#1
Hi all,

I have an old Fender Squier SA 100 dreadnought acoustic guitar with a broken nut. I need to replace the nut however I am unsure as to if there are specific nuts for it or if all are made to standard size.

For example, I can search on amazon for one and pick any random one but I wouldn't be sure as to if the length is correct or if the slots are the correct size for the strings.

Can anyone lend some assistance with this or point me in the correction direction ?
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#2
yeah there are specific sizes, You can measure the broken ones width and everything and it helps.

I was lucky on this acoustic I found in the trash I just got the cheapest bone nut on ebay possible and it works. Now I'm not going to play shows with it any time soon so I didn't care about touring the world with it.

Graphtech Tusq ones are the ones I recommend they come in black and white. Both of which for sure there is an acoustic one. All the measurements are there on the page and the customer support should be there too in case you have any questions. Brass and bone are excellent materials too. Most guitar shops should supply them if not graphtech.com i think is the website.. worst case scenario ebay.
#4
Quote by rock.freak667
Hi all,

I have an old Fender Squier SA 100 dreadnought acoustic guitar with a broken nut. I need to replace the nut however I am unsure as to if there are specific nuts for it or if all are made to standard size.

For example, I can search on amazon for one and pick any random one but I wouldn't be sure as to if the length is correct or if the slots are the correct size for the strings.

Can anyone lend some assistance with this or point me in the correction direction ?


i seriously doubt you are gonna find a direct replacement for that thing. you may consider buying a parts junker off of ebay just for the nut but most likely you'll probably end up making you own if there is no way for you to glue the thing back together temporarily. go here for materials, tools, and tech:

stewmac.com

lmii.com

frets.com

guitarsaddles.com

it's not that hard. you're in the tardis, you can figure it out.
Last edited by ad_works at Jul 6, 2015,
#5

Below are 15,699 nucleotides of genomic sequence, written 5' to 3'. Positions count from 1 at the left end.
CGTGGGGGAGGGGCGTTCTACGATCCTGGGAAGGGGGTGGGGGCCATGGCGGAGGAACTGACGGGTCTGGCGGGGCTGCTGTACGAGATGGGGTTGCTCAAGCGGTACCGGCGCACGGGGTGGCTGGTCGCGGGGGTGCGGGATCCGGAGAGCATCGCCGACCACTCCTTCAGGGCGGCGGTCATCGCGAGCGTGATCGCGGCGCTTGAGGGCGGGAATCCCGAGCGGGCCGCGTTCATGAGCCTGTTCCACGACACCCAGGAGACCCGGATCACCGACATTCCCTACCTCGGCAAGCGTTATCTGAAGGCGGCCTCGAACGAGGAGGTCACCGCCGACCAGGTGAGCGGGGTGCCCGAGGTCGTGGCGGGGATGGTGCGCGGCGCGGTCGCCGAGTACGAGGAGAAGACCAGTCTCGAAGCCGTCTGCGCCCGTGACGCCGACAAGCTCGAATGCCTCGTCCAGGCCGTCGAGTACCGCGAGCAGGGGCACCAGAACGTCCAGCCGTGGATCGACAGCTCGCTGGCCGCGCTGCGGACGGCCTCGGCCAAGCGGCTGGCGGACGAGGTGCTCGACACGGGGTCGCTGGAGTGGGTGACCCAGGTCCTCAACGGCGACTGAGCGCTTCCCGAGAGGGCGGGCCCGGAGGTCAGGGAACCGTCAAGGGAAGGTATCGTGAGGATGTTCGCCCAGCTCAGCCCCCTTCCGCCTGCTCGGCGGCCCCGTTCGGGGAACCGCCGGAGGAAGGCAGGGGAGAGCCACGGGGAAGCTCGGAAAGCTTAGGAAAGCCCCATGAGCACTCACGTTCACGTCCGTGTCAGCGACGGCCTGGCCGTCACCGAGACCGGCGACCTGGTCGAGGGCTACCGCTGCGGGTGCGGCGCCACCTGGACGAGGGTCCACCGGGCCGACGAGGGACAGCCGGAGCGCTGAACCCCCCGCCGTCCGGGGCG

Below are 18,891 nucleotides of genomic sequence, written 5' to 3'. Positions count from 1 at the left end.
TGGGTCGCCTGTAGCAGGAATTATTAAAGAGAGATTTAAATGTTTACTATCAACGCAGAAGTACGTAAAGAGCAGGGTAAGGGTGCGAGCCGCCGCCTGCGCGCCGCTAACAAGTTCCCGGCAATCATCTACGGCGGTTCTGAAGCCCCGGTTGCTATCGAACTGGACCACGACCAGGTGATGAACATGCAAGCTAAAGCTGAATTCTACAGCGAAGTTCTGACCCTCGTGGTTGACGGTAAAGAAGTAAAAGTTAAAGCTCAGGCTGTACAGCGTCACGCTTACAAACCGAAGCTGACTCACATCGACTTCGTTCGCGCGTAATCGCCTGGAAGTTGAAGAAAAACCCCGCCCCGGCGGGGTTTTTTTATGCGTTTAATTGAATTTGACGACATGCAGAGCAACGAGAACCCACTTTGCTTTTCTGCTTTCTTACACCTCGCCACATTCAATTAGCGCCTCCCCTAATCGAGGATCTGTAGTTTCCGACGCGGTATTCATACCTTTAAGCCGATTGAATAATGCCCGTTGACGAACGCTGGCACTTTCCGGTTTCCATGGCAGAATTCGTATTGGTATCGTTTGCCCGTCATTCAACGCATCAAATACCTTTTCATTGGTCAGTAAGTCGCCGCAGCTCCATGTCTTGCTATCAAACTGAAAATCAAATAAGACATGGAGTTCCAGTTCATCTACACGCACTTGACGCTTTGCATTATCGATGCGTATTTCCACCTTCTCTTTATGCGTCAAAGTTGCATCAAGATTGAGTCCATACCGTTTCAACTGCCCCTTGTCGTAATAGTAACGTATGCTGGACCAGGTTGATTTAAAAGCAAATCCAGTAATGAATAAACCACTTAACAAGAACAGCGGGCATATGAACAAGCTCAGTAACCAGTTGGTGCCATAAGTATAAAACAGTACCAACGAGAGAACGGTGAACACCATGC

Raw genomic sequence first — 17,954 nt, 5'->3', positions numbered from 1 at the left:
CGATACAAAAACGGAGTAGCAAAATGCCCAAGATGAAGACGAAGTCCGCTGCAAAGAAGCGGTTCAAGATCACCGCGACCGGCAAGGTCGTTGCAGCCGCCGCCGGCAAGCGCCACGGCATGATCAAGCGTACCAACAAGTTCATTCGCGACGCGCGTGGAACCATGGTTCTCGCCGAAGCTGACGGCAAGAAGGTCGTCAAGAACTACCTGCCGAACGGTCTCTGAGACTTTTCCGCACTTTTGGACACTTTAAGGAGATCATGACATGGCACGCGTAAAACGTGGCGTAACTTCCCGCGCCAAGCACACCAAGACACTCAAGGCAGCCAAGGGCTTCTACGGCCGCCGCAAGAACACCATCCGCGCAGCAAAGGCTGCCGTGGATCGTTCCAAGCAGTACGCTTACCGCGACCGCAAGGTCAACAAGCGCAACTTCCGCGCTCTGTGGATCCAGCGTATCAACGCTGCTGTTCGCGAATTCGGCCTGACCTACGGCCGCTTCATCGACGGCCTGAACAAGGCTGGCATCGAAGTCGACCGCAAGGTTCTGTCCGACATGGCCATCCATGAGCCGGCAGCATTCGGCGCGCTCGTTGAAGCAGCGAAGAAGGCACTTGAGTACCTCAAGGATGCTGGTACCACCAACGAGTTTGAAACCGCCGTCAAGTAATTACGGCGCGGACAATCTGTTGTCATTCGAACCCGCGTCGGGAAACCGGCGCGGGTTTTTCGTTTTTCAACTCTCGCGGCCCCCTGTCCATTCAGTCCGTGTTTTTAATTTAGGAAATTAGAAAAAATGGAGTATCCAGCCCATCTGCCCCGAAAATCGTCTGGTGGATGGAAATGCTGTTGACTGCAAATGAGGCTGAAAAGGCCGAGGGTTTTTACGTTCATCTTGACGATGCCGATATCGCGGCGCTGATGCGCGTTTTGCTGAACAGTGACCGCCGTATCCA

Any specific type of file or sand paper to use? (coarseness and so on as all I might have access to is a metal file or emery paper).

Quote by ad_works

it's not that hard. you're in the tardis, you can figure it out.


I know!
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#6
Quote by rock.freak667
Any specific type of file or sand paper to use? (coarseness and so on as all I might have access to is a metal file or emery paper).

I know!


to do what? make one from scratch? while it is easy to do you still need tools. check out frets.com

http://www.frets.com/FretsPages/Luthier/Technique/Setup/NewNut/newnut1.html
Last edited by ad_works at Jul 6, 2015,
#8
You can get nut blanks from just about any decent music store. Probably $5 or so. I like bone best. It's been working great for 100 years...and for an acoustic, you're not dealing with a floating tremolo and tuning issues.

Sandpaper - Start with about 80 grit if you have a lot of sanding to do, once you have it close to final size go to 180 then 400, I went to 600. put the sandpaper on a good flat surface and move the nut blank around on it, in straight lines, not circles, and turn it around frequently. You have a natural tendency to put more pressure on one end. when I did my Takamine I used up to 1200 grit for final polish.

Use a pencil or fine point sharpie to trace the original onto the blank. Use the original to get the string spacing too.

Nut slots are your biggest problem, nut files ain't cheap. If it were me I'd get everything else done and the nut mounted, then take it to a good guitar tech to have the slots cut. Probably less expensive than a set of nut files you'll use once every 10 years at best. Even working on other people's guitars I have only done a couple of nuts.

To mount it, use one drop of white Elmer's glue against the fretboard, NOT the bottom on the headstock. That makes it easy to remove, a tap with a wood block from the neck and it should pop right off and won't tear a chunk of wood off. Don't use super glue or wood glue. It takes very little to hold it in place. Mine has been solid for over 10 years with one small drop of Elmer's white glue against the vertical surface at the end of the fretboard.

Lots of good info here

http://www.frets.com/FretsPages/pagelist.html
Hmmm...I wonder what this button does...
#9
Ooo thank you very much.

That was quite informative.

I hope I get through.
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